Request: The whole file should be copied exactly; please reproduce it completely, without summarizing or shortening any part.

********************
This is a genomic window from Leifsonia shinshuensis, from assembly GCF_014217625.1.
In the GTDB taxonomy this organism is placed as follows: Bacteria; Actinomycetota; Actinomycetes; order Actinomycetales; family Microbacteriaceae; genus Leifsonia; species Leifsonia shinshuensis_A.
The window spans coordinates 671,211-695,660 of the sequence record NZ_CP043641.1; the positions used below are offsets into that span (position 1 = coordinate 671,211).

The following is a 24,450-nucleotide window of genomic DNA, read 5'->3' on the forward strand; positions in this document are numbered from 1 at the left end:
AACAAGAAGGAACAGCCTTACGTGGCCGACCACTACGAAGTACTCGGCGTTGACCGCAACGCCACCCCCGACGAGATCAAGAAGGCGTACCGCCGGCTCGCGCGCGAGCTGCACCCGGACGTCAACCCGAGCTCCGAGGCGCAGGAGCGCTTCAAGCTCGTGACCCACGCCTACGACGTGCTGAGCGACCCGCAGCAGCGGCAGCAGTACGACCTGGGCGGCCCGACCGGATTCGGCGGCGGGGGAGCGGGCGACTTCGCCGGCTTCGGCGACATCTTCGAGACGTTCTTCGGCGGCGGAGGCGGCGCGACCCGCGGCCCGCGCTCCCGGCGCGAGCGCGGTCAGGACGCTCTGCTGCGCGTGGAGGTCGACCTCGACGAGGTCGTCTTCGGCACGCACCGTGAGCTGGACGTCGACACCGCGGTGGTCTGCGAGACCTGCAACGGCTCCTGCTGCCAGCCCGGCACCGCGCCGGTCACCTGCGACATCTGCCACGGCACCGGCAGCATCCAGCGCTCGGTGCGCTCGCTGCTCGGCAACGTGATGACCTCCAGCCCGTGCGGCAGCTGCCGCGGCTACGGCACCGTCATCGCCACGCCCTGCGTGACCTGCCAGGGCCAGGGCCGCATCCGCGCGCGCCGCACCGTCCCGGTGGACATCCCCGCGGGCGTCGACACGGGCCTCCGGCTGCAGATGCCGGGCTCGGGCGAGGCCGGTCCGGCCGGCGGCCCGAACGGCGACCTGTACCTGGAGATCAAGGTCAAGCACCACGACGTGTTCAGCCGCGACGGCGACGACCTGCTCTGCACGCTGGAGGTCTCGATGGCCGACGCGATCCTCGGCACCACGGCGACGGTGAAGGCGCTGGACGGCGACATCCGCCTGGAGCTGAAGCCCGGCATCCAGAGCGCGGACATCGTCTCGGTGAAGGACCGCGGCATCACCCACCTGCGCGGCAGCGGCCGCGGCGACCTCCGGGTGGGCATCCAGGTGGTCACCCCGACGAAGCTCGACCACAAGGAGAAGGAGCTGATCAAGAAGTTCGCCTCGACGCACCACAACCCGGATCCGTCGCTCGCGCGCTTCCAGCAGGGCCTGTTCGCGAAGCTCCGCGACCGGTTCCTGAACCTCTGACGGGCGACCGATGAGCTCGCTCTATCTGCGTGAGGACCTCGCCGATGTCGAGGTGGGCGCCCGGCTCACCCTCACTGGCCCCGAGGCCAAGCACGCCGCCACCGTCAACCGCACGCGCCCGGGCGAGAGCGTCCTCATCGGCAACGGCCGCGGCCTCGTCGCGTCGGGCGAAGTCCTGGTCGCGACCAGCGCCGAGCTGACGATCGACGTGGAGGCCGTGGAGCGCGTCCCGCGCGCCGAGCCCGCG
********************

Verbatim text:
This is a genomic window from Leifsonia shinshuensis, from assembly GCF_014217625.1.
In the GTDB taxonomy this organism is placed as follows: Bacteria; Actinomycetota; Actinomycetes; order Actinomycetales; family Microbacteriaceae; genus Leifsonia; species Leifsonia shinshuensis_A.
The window spans coordinates 671,211-695,660 of the sequence record NZ_CP043641.1; the positions used below are offsets into that span (position 1 = coordinate 671,211).

The following is a 24,450-nucleotide window of genomic DNA, read 5'->3' on the forward strand; positions in this document are numbered from 1 at the left end:
AACAAGAAGGAACAGCCTTACGTGGCCGACCACTACGAAGTACTCGGCGTTGACCGCAACGCCACCCCCGACGAGATCAAGAAGGCGTACCGCCGGCTCGCGCGCGAGCTGCACCCGGACGTCAACCCGAGCTCCGAGGCGCAGGAGCGCTTCAAGCTCGTGACCCACGCCTACGACGTGCTGAGCGACCCGCAGCAGCGGCAGCAGTACGACCTGGGCGGCCCGACCGGATTCGGCGGCGGGGGAGCGGGCGACTTCGCCGGCTTCGGCGACATCTTCGAGACGTTCTTCGGCGGCGGAGGCGGCGCGACCCGCGGCCCGCGCTCCCGGCGCGAGCGCGGTCAGGACGCTCTGCTGCGCGTGGAGGTCGACCTCGACGAGGTCGTCTTCGGCACGCACCGTGAGCTGGACGTCGACACCGCGGTGGTCTGCGAGACCTGCAACGGCTCCTGCTGCCAGCCCGGCACCGCGCCGGTCACCTGCGACATCTGCCACGGCACCGGCAGCATCCAGCGCTCGGTGCGCTCGCTGCTCGGCAACGTGATGACCTCCAGCCCGTGCGGCAGCTGCCGCGGCTACGGCACCGTCATCGCCACGCCCTGCGTGACCTGCCAGGGCCAGGGCCGCATCCGCGCGCGCCGCACCGTCCCGGTGGACATCCCCGCGGGCGTCGACACGGGCCTCCGGCTGCAGATGCCGGGCTCGGGCGAGGCCGGTCCGGCCGGCGGCCCGAACGGCGACCTGTACCTGGAGATCAAGGTCAAGCACCACGACGTGTTCAGCCGCGACGGCGACGACCTGCTCTGCACGCTGGAGGTCTCGATGGCCGACGCGATCCTCGGCACCACGGCGACGGTGAAGGCGCTGGACGGCGACATCCGCCTGGAGCTGAAGCCCGGCATCCAGAGCGCGGACATCGTCTCGGTGAAGGACCGCGGCATCACCCACCTGCGCGGCAGCGGCCGCGGCGACCTCCGGGTGGGCATCCAGGTGGTCACCCCGACGAAGCTCGACCACAAGGAGAAGGAGCTGATCAAGAAGTTCGCCTCGACGCACCACAACCCGGATCCGTCGCTCGCGCGCTTCCAGCAGGGCCTGTTCGCGAAGCTCCGCGACCGGTTCCTGAACCTCTGACGGGCGACCGATGAGCTCGCTCTATCTGCGTGAGGACCTCGCCGATGTCGAGGTGGGCGCCCGGCTCACCCTCACTGGCCCCGAGGCCAAGCACGCCGCCACCGTCAACCGCACGCGCCCGGGCGAGAGCGTCCTCATCGGCAACGGCCGCGGCCTCGTCGCGTCGGGCGAAGTCCTGGTCGCGACCAGCGCCGAGCTGACGATCGACGTGGAGGCCGTGGAGCGCGTCCCGCGCGCCGAGCCCGCG